Billy the Artist
Earlier this week, I received an alert to an Irish Examiner post written by Kieran Shannon. The post is titled The time has come to finally realise coaching as an art.
Kieran discusses the coaching career of Billy Walsh. Billy has left Irish boxing to take up a position in the United States as their women’s boxing coach.
Kieran’s post starts with these three sentences:
Even now, after he’s gone and the Oireachtas hearing and the forest of newsprint his name and departure triggered, we don’t know what we’ve lost in Billy Walsh.
We know alright that he helped make the National Stadium a medal factory, boxing our most reliant source of Olympic glory, that he was obviously good at something.
But just what that something was, we don’t seem to have grasped. We just know he helped all those Irish boxers achieve, and very little idea how.
Kieran tries to articulate what Ireland has lost. Part of the story starts with defeat in Chicago in 2008 at the Olympic qualification tournament. Billy’s assessment was “we’d over-coached the boys”.
After Chicago, it all changed.
- The athletes decided when they’d train and how to train. In between rounds Walsh would ask them, not tell them, what they were going to do next.
- Every person is different.
- He got to know which of them liked to stand between rounds and who preferred to sit. Up to Chicago, they all warmed up the same way. After Chicago, Walsh and his team allowed for greater individuality.
- They each found their way into the zone differently.
This paragraph in Kieran’s post is at the centre of his discussion of Billy:
But that’s coaching. Knowing that it’s something of a science and the various theories of performance activation and the individual zone of optimal functioning. And knowing it’s even more of an art, the art of knowing your athletes and the right thing to say to them.
There was a great deal of discussion in Ireland about Billy’s departure to the United States. One of the very detailed articles was written for the Independent by Vincent Hogan.
I am mindful that there are many sides to the story of Billy’s departure but Vincent’s take on events makes for fascinating reading.
It is a story about governance in a sport and how to value exceptional people. In a proposal to his national sporting organisation, Billy raised the importance of his autonomy as Head Coach/High Performance Director. This autonomy included “a right to pick teams for competition without having to submit them to committee for approval’.
Billy started boxing in Ireland as a seven-year-old and has been part of the sport for forty-five years. Vincent points out:
The evidence of Ireland’s medal haul this year at those European Games, European and World Championships suggests that he leaves behind a programme working extraordinarily well. Two years ago, Walsh decided that that programme needed an overhaul.
Billy is quoted:
On the surface, we’d just had our best year ever. Four Irish boxers reached finals at the European Championships, two claiming gold. Five got into the top eight at the Worlds, two of them winning medals.
But I’d seen a slippage. Just the nuances of what we were doing. It wasn’t complacency. I would never get complacent because, in boxing, you’re always only one punch from defeat.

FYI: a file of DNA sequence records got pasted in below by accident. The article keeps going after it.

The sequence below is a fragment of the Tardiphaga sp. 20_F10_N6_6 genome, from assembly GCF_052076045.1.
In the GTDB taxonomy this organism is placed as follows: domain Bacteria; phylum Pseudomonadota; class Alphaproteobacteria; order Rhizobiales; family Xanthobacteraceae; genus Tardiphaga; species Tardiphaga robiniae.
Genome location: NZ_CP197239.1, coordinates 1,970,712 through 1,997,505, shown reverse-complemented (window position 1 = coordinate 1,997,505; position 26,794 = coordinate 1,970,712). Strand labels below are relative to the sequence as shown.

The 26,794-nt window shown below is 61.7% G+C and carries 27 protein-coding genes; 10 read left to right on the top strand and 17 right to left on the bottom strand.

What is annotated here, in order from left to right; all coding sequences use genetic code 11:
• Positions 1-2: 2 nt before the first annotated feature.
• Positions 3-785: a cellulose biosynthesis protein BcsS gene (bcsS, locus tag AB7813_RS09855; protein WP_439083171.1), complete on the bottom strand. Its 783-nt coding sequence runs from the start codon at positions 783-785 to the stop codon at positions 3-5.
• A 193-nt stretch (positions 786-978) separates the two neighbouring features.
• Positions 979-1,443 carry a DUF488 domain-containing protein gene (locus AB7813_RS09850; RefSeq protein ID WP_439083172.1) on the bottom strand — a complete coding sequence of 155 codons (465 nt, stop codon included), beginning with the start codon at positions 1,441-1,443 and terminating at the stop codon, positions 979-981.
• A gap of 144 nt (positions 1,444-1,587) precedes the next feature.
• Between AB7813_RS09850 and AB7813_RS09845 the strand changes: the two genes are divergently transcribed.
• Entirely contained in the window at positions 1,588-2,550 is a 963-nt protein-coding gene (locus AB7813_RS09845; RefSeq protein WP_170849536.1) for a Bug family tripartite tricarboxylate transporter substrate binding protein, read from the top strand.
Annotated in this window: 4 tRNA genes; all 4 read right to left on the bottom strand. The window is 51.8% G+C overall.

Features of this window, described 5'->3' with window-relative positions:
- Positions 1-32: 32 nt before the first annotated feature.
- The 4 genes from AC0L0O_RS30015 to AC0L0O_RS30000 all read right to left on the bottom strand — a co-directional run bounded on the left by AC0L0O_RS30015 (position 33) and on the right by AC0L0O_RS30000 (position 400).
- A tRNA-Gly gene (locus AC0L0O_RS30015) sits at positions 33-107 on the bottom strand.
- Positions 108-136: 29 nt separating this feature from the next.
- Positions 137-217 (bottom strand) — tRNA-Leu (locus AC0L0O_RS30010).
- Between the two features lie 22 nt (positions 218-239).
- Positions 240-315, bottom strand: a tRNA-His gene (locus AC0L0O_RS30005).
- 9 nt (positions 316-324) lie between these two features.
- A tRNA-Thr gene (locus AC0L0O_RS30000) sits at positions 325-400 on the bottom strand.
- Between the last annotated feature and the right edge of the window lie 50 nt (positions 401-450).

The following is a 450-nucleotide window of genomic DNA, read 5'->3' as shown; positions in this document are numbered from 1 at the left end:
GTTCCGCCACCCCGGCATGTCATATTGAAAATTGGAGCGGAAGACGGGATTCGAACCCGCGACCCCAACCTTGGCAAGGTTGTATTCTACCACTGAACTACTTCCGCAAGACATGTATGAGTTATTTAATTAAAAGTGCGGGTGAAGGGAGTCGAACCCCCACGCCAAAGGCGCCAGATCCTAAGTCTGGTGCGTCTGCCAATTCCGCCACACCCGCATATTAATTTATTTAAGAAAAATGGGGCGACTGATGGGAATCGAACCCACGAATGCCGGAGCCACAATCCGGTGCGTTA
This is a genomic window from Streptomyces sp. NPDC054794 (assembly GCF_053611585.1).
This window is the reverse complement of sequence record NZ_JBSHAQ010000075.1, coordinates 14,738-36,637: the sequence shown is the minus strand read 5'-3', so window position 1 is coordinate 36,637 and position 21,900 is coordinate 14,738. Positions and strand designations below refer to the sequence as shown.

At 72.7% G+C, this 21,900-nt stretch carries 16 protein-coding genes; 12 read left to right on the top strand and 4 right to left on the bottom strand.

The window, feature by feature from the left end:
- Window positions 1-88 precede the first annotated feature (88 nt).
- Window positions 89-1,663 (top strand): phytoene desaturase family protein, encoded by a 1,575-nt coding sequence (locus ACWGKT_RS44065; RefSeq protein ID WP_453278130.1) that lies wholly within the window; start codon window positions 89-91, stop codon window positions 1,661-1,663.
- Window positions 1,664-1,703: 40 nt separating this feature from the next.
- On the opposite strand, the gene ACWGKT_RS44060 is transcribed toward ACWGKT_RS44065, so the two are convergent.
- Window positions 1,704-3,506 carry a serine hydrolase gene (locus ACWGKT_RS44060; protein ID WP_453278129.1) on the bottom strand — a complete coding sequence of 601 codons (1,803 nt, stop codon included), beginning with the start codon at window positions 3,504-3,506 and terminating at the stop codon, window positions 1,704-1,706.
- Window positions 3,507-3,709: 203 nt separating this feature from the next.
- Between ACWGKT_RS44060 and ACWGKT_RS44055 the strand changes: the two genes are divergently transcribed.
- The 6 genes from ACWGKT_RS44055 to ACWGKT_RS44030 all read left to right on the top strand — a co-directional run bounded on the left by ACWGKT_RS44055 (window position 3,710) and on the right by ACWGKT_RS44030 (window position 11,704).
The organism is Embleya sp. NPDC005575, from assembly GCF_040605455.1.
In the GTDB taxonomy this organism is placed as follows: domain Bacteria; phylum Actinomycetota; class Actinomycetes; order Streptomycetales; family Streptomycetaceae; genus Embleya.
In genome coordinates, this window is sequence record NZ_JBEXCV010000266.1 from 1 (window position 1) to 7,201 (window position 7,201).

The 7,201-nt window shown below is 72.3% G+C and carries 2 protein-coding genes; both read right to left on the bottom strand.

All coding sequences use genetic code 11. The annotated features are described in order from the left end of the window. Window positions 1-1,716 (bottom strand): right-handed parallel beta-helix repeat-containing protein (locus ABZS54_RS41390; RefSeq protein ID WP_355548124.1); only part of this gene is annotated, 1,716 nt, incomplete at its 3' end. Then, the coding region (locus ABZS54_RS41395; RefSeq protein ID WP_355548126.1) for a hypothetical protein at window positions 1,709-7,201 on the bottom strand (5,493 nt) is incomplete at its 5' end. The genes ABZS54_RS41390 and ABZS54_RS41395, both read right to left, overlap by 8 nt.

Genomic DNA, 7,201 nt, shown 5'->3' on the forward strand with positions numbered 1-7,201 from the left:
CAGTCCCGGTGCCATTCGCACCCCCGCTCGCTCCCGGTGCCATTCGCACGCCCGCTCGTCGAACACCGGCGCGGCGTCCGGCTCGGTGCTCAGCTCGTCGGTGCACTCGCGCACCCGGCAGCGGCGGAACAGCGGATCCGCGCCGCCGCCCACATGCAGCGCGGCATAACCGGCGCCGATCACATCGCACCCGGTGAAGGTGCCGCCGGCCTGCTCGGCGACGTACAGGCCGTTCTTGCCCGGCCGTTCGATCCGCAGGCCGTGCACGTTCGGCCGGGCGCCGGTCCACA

And I suppose we had begun to accept some behaviours that weren’t world-class, that didn’t belong in High Performance.
Ciaran Ward, Irish judo’s high performance coach, facilitated the review. It reflected on a journey from 2003 to the present day.
The conclusion to Vincent’s article brings together the essence of the art, governance and autonomy interaction central to all sporting organisations. Vincent quotes Billy:
We didn’t know what we were looking for. We had an idea, but we didn’t know what it looked like. We didn’t know how to win medals. We had to go and learn that on the journey. Now we’re at a point of that journey where it’s almost automatic.
There’s a momentum with this team now. There are warriors there and they will carry themselves through.
My feeling is that when an organisation has a coach who practices the art of coaching from a profound understanding of the sport and the people in it then this can be the most wonderful time to unleash bottom up learning.
Art in a Learning Organisation
I see a connection here with Jay Cross’s discussions of real learning. In a post last month, Jay observed that real learners “learn to learn socially, experientially, and informally”. Such learners “are prepared to deal with the daily surprises that are part of the baggage of complex work”.
Supporting this kind of learning requires visionary leadership and learners who are prepared to accept autonomy and the responsibility that goes with it. Jay suggests that in such environments learners take charge of their own learning.
During discussions about Billy’s contractual situation in the Committee on Transport and Communication, it was reported that a senior member of staff at Irish Boxing asserted “We have 20 coaches who can do Billy’s job”.
The Irish Times observed:
Walsh is gone and a winning mindset with him. The boxing landscape has critically altered.
It is impossible to value someone with Billy’s experience and understanding of high performance. Whatever salary or terms of service are proposed for such people they must recognise that there are some people who have earned the right to be regarded as a national treasure.
I have admired Billy’s work from afar. I hope he finds a place where he can be valued and that he can access the autonomy with responsibility essential to all artists.
His experiences have given me an opportunity to think about how we address support for coaches’ learning journeys in an enlightened learning organisation.